Now, everyone agrees our MPs are vastly underpaid and deserve far more for their arduous workload. And here's a good example of just the sort of work that we pay them for.
The MP for Workington, Dale Campbell-Savours, has garnered the support of 11 colleagues, including the former transport minister Peter Bottomley, for an Early Day Motion castigating London Underground over its ticket- selling arrangements at Heathrow and the bad impression these necessarily make on visitors to the United Kingdom.
But is it really visitors to the UK that Mr Campbell-Savours is concerned about; or is it Mr Campbell-Savours? Forget all the guff at the end of this very long motion about the "appalling service ... providing the first experience of the United Kingdom" for foreign visitors. The sunnier climes the MP for Workington is really referring to are clearly those of Workington.
He states: "This House notes the extraordinary arrangements for the sale of underground tickets at London Heathrow; notes travellers from Manchester to London, including the honourable member for Workington, frequently spend more time waiting in a long, winding queue to buy an underground ticket than they do on the aircraft flying...."
To which one replies, (a) come off it, (b) we all have to queue from time to time without provoking a parliamentary debate and (c), how very interesting to learn that our elected representatives find it necessary to fly from Manchester at great expense when there is an InterCity train service that would get them to Westminster in pretty much the same time.
Now there's a good subject for debate.
Clinton snubs lilac fairy
The fascinating BBC fly-on-the-wall series on the Royal Opera House missed a little nugget this week when it showed the Royal Ballet company meeting President Clinton in Washington. Unrecorded by the cameras was the encounter between Mr C and the delightful ballerina Fiona Chadwick.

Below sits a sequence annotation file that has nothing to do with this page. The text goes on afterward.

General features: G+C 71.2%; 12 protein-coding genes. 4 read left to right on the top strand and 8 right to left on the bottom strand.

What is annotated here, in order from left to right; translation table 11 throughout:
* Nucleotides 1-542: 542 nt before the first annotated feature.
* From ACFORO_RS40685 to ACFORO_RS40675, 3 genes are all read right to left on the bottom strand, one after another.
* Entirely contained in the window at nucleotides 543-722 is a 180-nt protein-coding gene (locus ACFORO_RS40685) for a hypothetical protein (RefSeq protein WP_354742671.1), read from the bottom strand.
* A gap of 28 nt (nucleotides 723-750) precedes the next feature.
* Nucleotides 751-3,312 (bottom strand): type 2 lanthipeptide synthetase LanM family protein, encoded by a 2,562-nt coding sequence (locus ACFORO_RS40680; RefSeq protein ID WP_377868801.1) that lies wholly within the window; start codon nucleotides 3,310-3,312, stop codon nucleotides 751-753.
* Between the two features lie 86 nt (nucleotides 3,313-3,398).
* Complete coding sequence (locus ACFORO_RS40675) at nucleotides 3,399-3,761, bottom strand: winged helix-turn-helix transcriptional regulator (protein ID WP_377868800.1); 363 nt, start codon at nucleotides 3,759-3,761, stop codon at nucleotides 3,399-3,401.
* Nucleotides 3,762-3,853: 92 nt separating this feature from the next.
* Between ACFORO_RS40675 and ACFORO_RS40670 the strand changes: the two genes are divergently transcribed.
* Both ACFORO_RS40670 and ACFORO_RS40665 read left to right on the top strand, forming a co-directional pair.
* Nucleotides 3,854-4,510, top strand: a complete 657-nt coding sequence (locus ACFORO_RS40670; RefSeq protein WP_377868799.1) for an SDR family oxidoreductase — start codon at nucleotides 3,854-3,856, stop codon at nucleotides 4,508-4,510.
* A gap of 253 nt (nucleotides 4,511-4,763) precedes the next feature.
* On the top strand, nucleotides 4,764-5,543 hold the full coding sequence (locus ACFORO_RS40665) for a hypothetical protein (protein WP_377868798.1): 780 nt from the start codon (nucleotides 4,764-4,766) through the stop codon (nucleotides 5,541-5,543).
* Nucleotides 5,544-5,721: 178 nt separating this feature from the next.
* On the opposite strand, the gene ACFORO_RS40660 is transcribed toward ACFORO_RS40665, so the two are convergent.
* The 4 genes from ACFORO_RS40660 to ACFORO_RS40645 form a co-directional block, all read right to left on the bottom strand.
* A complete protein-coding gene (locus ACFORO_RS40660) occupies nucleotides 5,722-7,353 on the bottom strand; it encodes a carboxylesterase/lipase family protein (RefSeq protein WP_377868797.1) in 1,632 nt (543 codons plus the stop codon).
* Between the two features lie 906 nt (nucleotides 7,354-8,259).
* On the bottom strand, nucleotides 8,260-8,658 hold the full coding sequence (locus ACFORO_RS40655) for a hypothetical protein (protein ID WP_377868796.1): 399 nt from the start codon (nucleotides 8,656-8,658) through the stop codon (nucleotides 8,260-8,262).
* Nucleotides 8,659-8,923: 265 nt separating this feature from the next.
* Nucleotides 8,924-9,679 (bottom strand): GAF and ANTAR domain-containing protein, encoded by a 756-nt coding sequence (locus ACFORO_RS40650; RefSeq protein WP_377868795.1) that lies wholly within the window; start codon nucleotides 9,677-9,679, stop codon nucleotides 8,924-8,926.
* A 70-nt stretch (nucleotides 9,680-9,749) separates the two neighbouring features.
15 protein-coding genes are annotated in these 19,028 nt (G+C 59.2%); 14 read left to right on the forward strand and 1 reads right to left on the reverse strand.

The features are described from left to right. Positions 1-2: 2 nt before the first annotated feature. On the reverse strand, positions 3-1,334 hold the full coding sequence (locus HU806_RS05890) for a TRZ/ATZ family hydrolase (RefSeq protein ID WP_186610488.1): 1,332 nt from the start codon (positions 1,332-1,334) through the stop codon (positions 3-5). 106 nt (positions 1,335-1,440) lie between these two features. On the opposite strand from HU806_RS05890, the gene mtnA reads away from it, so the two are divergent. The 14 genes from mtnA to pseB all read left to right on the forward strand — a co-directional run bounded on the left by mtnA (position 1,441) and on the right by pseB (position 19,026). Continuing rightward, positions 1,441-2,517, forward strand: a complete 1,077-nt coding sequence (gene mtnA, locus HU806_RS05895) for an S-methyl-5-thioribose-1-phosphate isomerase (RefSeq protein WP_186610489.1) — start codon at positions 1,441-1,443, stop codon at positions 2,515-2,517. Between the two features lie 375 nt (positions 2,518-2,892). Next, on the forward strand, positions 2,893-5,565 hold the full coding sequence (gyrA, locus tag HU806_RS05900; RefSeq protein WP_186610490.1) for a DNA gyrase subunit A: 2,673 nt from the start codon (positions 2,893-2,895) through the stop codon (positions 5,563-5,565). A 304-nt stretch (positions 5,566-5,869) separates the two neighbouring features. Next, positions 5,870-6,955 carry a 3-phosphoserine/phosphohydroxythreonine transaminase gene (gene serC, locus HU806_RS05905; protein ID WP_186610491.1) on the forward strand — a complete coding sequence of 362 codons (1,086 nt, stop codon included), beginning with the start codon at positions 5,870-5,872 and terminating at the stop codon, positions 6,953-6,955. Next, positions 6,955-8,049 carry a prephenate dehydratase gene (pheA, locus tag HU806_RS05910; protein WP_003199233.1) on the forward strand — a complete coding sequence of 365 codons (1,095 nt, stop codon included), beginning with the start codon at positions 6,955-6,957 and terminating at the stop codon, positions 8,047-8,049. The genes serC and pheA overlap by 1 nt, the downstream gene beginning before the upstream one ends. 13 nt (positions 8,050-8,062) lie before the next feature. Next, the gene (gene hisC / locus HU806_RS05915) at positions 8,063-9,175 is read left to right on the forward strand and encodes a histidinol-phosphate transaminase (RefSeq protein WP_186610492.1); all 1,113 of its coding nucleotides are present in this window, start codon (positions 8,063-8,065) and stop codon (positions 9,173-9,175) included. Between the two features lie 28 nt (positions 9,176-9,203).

Having read up on the political and sexual scandals besetting Clinton at the time, Miss Chadwick told a bemused president in front of his even more bemused First Lady that he needed a lilac fairy, the dispenser of good fortune in Sleeping Beauty. Clinton looked none the wiser. Sadly, any lilac fairies hovering over the conversation picked the wrong target. Clinton remains in office. Miss Chadwick's contract was unexpectedly terminated at the end of the season.
Observer man ups stakes
The editor of the Observer has a problem. His staff. They exasperate him; and what is a poor boy to do? Andrew Jaspan, current holder of the top job at the troubled newspaper has reacted in unusual fashion. He has decided to moan about his bolshie journalists, not to their faces nor to his board, but to the readers of another newspaper 400 miles from the Observer's base, but well within the sights of the eye of the eagle.
Interviewed in Scotland on Sunday, which he used to edit in happier times, an emotional Jaspan gives the following cry for help.
" 'But what do I do?' asks Jaspan with exasperation. 'I can't just go out into the newsroom and say, right, from tomorrow there will be no more factions. Over a period of time I have to demonstrate to people that there are other ways to work, that they have to play as a team.' "
The article paints a byzantine picture of "three separate and mutually suspicious camps vying for editorial influence and control," and quotes Jaspan bewailing the fact that "seemingly it's the game in town among journalists to bitch about their papers and their editors."
Shocking. But at least the bitching by staff about their papers and editors is done in town, unlike the bitching by editors about their staffs, which doesn't even take place in the same country.
An unfortunate misprint, I assume, in the Tablet, the international Catholic weekly. Reviewing Mervyn Blatch's book, A Guide To London Churches, Felix Barker wanted, I suspect, to say that he "slumped back" in his chair "happy to be conducted through 150 churches", and not that he "slumbered back" in his chair, as printed. Of course, I could be wrong.
After Paul McCartney telling the would-be rock stars at Liverpool's fame school to lay off drugs this week, I see that the American crooner Neil Diamond is telling Q magazine how he founded the pressure group Performers Against Drugs. In fact, he originally called the outfit Musicians Against Drugs, until a friend pointed out that the acronym did him no favours.
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